Nylander inked a new six-year, $45 million contract with Toronto on Saturday ending a holdout, which forced him to miss the club’s first 27 games.
It was the 22-year-old forward who, along with agent Lewis Gross, finally picked up the phone 45 minutes prior to the signing deadline to get a deal worked out. Had he not signed prior to 5 p.m. eastern time on Saturday, Nylander would’ve been forced to miss the entire 2018/19 NHL season.
“I was like ‘well, now we have to get something going here, deadline is coming up.’ I talked to the (players’ association) and they said the contract should be done by 4:30, so that’s when I called. It was tight.”
The 6-foot, 191-pound Nylander scored 45 goals and 135 points in 185 games with the Maple Leafs over parts of three seasons. Internationally he’s represented Tre Kronor at the Under-18 level, two World Juniors and at the 2017 IIHF Ice Hockey World Championship where he scored a team-leading 14 points in 10 games collecting tournament MVP honours and helping Sweden win gold.
But with his entry-level contract expiring in July, and without arbitration rights, his only option was to withhold services until a new deal was reached.
In the end, Nylander came down from a reported $8 million per season ask to ink a deal, which carries a cap hit of $10.28 million this season and $6.9 million in years 2-6.
“I had had a discussion with Lewis Gross at 12:30 central time (in Minnesota) and we kind of had a blunt discussion at that point and then just waited to see where things would go and then Lewis called with William on the line,” Leafs general manager Kyle Dubas said of Saturday’s discussions. “Between then, you just remain optimistic that you’ve put your best foot forward and you have belief in your process and that things would work out.”
Was there any concern that it might not get done prior to the final call?
"If I'm sitting here right now saying that with 45 minutes left and he's not signed that I had no concern, then I'm a liar," Dubas laughed. "Yes, there was concern."
Once a deal was agreed to, Nylander was concerned about getting the paper work filed in time.
“I called Kyle like, ‘did you get it, did you get it?’ and he was like ‘we got it, we got it,” Nylander said laughing. “And then they sent in and it was like, ‘OK, it’s good’.”
Even with the early season success, Nylander’s teammates were anxiously awaiting his signing as the team prepared to face the Minnesota Wild on Saturday.
“I was checking my Twitter feed probably every 15 seconds, that’s for sure,” said Kasperi Kapanen. “Obviously it kind of went down to the wire there, and I was getting nervous a bit, but once it was done, it was a good feeling obviously and then everybody kind of regrouped, focused and it was a good day all-in-all.”
Kapanen, who famously scored the gold medal-winning goal for Finland at the 2016 IIHF World Junior Championship, is one of Nylander’s closest friends on the team. The pair played together with the American Hockey League’s Marlies and were roommates last season.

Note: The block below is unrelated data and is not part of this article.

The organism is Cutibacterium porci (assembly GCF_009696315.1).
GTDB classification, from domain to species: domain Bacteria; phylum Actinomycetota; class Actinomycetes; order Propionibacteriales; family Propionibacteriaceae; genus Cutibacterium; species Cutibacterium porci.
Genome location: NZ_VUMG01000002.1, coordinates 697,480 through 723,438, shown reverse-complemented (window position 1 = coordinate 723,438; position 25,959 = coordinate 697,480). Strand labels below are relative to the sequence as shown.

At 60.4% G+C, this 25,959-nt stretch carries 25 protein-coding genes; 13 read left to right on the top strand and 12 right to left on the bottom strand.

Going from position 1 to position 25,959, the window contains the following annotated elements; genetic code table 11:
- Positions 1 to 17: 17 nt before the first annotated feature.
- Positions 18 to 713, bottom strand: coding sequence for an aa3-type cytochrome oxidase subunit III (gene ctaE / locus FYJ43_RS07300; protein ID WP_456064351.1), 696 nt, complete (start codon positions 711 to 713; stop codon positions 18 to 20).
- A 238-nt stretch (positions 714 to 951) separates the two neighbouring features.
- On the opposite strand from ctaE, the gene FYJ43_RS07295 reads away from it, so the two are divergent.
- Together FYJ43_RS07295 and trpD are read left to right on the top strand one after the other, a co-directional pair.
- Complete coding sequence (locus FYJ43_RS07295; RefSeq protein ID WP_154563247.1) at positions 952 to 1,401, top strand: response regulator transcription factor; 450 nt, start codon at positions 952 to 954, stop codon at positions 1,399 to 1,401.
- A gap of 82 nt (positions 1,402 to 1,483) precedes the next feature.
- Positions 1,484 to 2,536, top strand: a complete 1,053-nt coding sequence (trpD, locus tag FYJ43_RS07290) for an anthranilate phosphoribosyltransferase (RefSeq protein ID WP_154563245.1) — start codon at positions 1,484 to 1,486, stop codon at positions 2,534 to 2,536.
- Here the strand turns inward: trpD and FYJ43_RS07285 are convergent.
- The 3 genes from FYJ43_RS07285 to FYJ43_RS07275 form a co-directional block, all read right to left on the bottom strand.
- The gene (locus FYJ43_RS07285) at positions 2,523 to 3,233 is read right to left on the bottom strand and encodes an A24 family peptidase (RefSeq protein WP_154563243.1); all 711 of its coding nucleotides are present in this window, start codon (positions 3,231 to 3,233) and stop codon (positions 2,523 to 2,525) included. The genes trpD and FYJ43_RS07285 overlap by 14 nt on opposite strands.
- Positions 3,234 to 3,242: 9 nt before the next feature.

“I hadn’t seen him forever so it was just nice to see him and kind of catch up and laugh a bit. Actually seeing him with my own eyes in Toronto, it was good,” Kapanen said. “It’s obviously a lot of emotions kind of in the air. It’s good to have him back.
“The guy has got some ice in his veins, that’s for sure, let’s put it that way. Obviously it’s a business, everyone wants to play as much as they can. But at the same time, everyone wants to get paid and get a fair deal. I’m glad the guys could work it out.”
The Calgary-born Swede admitted he never expected negotiations to drag on into December figuring he’d likely miss a little bit of September’s training camp at most.
The Maple Leafs’ 2014 first-round pick pointed to last month’s face-to-face meeting with Dubas in Switzerland as the turning point in the talks.
“That was probably the first time I talked to Kyle by myself and I think that meant a lot and I think that started to get stuff moving,” he said. “We talked about compromising and trying to get a deal together. That’s what it came down to.
“We didn’t really talk about numbers or anything, it was just how to get it done and what was going to happen when I get back.”
For Dubas, it was important to see Nylander in-person and get a better understanding of the issues at hand.
“I wasn’t going to let this thing go on without going and sitting across from him face-to-face and seeing what may have been bothering him, what was kind of hindering the process from moving forward,” Dubas explained. “If there was anything that we were doing that we could change that could start to move it forward and it was good.”
Under the rules of the collective bargaining agreement, the Leafs were only allowed to give Nylander a no-trade clause in the final year of the deal; however, Dubas reiterated to Nylander multiple times during the talks that he has no intentions of moving him despite a potential cap crunch ahead with both Auston Matthews and Mitch Marner requiring new deals after this season.
“I think he’s someone that just continues to improve and get better,” said Dubas. “He’s already put up some excellent statistics and numbers for a player his age.
“He continues to grow as a player not just as a producer of points which we know he can do, but continues to get better and better - I just have faith in knowing him, his dedication to his craft, that he’s only going to continue to improve.”